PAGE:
Giles Deacon's Inspirations
Giles Deacon was a multi-hyphenate long before the term became part of the creative zeitgeist. He’s a designer, couturier, painter and illustrator. He’s shown on the world’s biggest runways. His clothes are on display in the permanent collections of the V&A and the Met. His illustrations have appeared in Vogue and The New York Times and, as a costume designer, he’s worked with the New York City Ballet and on billion-dollar Marvel productions.
A lot of this polymath magic happens in a big, bright studio in East London, looking out onto a community allotment and a squat and scattered Dalston skyline. There are rare and unusual books, lots of art, vintage furniture, couture dresses of his own making and abundant natural light. Wearing his favoured uniform of classic tailoring with colourful details, we recently visited Giles in Dalston, to have a look around and take some photos. Later on, we conducted an interview over email. Us in London and Giles in New York, where he was busy preparing costumes for an NYC Ballet production this autumn. A conversation about flannel suits, studios, finding inspiration, living a creative life, and being a regular.
Drake’s: Hi Giles, how would you describe your work uniform? What do you wear to the studio?
Giles Deacon: I was inspired years ago by the wonderful book 'Private View' with photographs by Snowdon, a portrayal of the lively british art scene in 1960s london. I was drawn to the idea of artists wearing shirts and ties, formal shoes etc to wear in a studio while working, and have evolved a personal mutation of that ever since, adding a sense of playfulness with colour and pattern. Ensuring the look is not uptight is my general view to my studio uniform.
Drake's: Why did you choose to be based in Dalston? What do you like about the area and working there?
GD: I have had studios in various North and East London locations since 1995. An old bank in Old Street; a classroom and gym hall in Rochelle school, Arnold Circus; a modernist block with a window filter off Brick Lane, and now on the roof of a warehouse with a garden in Dalston.
The locations have come around mainly as I have lived within a two-mile radius of all of these areas. I like buildings with character that I can easily walk or cycle to everyday. Studio hours are unorthodox, and the freedom of simple navigation appeals enormously. It's quite interesting how certain spaces have produced certain bodies of work. What to plan next!
What do you listen to while you work?
I have music on constantly in the studio and never the radio. On rotation at the moment are
Elaine Howley on David Holmes's brilliant label Touch Sensitive
The 4AD compilation 'The 13 year Itch'
'Lost in a Sea Full of Sighs' by Sad Lovers & Giants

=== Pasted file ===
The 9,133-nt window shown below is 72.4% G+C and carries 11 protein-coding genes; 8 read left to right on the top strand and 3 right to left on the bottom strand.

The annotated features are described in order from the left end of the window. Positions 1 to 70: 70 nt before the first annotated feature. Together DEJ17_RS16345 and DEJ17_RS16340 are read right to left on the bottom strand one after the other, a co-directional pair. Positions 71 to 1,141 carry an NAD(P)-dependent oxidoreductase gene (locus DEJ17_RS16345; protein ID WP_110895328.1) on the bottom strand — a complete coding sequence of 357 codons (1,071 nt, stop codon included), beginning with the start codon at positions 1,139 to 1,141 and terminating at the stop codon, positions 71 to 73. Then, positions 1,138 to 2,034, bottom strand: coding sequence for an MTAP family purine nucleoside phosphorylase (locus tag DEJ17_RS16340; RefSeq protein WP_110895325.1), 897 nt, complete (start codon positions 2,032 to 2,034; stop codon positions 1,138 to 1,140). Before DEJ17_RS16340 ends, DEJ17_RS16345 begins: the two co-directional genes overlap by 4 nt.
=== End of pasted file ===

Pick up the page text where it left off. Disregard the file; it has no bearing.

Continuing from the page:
Octopus by Sunfear
'Lost and Latest' by Absent Music
Drake's: What’s the secret to a productive life? Do you ever suffer from creative block?
GD: I think to be born with an inquisitive, active, objective brain and outlook certainly helps productivity, but the basic desire to make, to mark, to do is vital, and to very quickly establish that you are doing it for yourself is number one. If people appreciate it, that is a fantastic bonus. Of course, the flow is happier sometimes more than others, but you learn that it's all part of the process, and you learn to enjoy that just as much.
What’s the most treasured object in your studio?
GD: I have a number of things that I adore in the studio that I would be sad not to have around.
A selection of books collected from exhibitions, car boots and gifted from friends. I find physical research more rewarding than a quick Google search. Useful that it is.
An Oliver Messel collection of programmes he designed for the English National Opera and Glyndebourne from the 1950s and 1960s beautifully illustrated and designed with some original costumes
All materials that I use on a regular basis
A collection of inks
A selection of cold pressed heavy watercolour paper
An endless supply of blacking and Kaweco sport pencils
An iPad pro for drawing purposes
Drake's: What makes for a great flannel suit? Why do you like the material for tailoring?
GD: I like flannel for its soft formality. It yields rather wonderfully to your body shape and has the most glamorous slouch to it, which I adore, particularly with a part structured piece.
Look wise I always go for a stripe or bold colour sock, contrast tie or neckerchief and shirt with a fine woven pattern or print, rarely a plain shirt. Makes me nervous for some reason!
Drake's: Where are you a regular?
GD: I am a regular at most of the St. JOHN establishments and the Rochelle Canteen, Royal China Club, the Old Sessions House on Clerkenwell Green. I love to chat to my dear friend, the landlady Sandra Esquilant, in the side bar at the Golden Heart.
Drake's: How do you like to style your tailoring? Tie? No tie?
GD: I love wearing ties and neckerchiefs (which I wear more frequently). A childhood watching Alan Whicker never seems to have sartorially left me.
Drake's: What are you inspired by?
GD: Art and photography are constant inspirations, generally more of an essence than literally. I love how people can create worlds and show perspectives of idiosyncratic ways of seeing.
Recently I have been enjoying...
Francois Halards pictures of Saul Leiters apartment
The painters Benjamin Spiers and Julie Curtis
Zhong Lin’s photography in the Perfect Magazine
On a design practice perspective, the daily practice of drawing fascinates media usually have two or three drawing-ideas books on the go at home providing an ongoing resource to return to for aesthetic decisions based upon research from areas such as the natural world,16th century garden designs, ceramics, and museum visits to the likes of the Fitzwilliam, Sir John Soanes, and the V&A.